THE REAL DIRT ON: Dame Sylvia Crowe



By Carol Buckley.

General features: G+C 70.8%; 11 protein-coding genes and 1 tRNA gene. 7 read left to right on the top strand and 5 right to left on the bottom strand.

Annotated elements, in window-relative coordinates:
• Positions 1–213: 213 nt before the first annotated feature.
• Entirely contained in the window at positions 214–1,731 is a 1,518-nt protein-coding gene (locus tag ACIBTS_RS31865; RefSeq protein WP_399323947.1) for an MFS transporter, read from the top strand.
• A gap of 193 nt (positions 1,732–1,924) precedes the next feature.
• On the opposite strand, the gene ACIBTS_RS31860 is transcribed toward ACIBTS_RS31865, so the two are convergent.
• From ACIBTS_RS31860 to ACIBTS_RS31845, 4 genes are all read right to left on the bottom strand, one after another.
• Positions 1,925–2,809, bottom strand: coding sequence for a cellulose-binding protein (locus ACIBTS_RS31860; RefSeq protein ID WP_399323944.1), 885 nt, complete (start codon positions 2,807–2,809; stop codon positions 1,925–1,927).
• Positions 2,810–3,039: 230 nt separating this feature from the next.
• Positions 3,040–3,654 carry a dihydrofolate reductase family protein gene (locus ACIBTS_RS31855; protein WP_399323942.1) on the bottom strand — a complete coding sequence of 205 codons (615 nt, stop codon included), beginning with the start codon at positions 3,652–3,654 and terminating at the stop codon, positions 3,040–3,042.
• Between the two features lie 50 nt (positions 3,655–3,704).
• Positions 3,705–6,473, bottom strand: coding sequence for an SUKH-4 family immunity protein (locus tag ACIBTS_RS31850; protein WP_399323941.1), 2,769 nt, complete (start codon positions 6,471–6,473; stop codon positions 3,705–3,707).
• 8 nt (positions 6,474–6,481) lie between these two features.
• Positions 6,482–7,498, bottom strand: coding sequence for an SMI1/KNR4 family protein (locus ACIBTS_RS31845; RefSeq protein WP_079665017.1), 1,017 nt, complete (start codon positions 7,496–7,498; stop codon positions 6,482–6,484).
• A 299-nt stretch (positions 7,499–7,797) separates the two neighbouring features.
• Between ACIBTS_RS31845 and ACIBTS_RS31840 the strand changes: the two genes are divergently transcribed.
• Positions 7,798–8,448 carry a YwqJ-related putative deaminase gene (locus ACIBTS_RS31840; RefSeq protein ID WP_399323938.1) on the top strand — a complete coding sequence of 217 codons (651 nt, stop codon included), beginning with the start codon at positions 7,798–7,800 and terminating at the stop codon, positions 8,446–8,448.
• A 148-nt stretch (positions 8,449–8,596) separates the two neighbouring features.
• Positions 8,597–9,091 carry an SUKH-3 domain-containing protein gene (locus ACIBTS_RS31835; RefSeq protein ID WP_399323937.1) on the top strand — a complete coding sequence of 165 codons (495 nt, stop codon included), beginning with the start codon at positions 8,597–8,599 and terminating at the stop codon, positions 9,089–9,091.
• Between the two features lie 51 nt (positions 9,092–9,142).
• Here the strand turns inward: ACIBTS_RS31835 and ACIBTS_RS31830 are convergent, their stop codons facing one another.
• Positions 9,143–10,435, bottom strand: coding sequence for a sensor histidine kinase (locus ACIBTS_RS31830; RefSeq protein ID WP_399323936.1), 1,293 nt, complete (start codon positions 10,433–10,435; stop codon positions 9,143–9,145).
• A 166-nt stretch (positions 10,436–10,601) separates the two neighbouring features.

In these times of growing concern about land use and the need for development, the British landscape architect Dame Sylvia Crowe (1901–1997) is interesting to read about. Crowe came to prominence after World War II. She survived tuberculosis as a child, staying home from school and enjoying walks in nature. She obtained a degree in horticulture in 1922 with the aim of managing her parents’ fruit farm in Sussex. After sketching expansive landscapes while wintering in Italy with her parents, she decided to study garden design. She began her career working for a landscaping business where she learned surveying and was employed at the nursery, William Cutbush & Son in North London for thirteen years. One of her most praised gardens is at Whalebones, a private residence in Barnes, so named for the 24-foot-high arched entrance made from a blue whale’s jawbone. Crowe’s play with placement and use of trees to create privacy and intimacy is evident here. At first, Crowe was controversial. In 1937, Crowe won a Gold Medal at the Chelsea flower show, using concrete to create a pond that seemed to have imperceptible edges. However, the Royal Horticultural Society (RHS) criticized her for a later entry that included a concrete summerhouse. By 1990, RHS was sufficiently pleased with her work to award her the Victoria Medal of Honor. Crowe became a proponent of the minimalist view in architecture and landscaping that came to the fore in the late 1940s. Her portfolio of work includes a remarkable range in landscape sizes. On the one hand, she gave her attention to the small garden details of Whalebones and the like, while she also had the responsibility for the design of hundreds of acres as part of the development of new towns that grew up in the countryside after the war. Even though she was working with a minimalist concept, she believed in the importance of staying true to the setting and context of her projects. For example, she sometimes used the excess soil dug up during the building of the towns to create flowing hills on which she planted native trees. One of Crowe’s biggest projects was the Scottish Widows headquarters on a six-acre site in Edinburgh in the late 1970s. For this, she grew a roof garden on top of a parking structure designed to accommodate 300 cars that reminds one of the grassy garden atop the California Academy of Science building in Golden Gate Park. The garden flows flawlessly into plantings of native trees, creating the aesthetic unity Crowe sought between nature and function. Well-known for her ability to achieve such unity, the Forestry Commission hired Crowe in 1964 to come up with a design that included recreational facilities and aesthetic considerations that did not include (according to Londoner and planning lawyer Desmond Heap) “the setting up of row upon row of coniferous trees.” Of her approach to designing functional spaces that also “look right in any given landscape,” she said: “Landscaping is often what you leave out, not what you put in. You need absolute simplicity to knit the landscape back again.”


  

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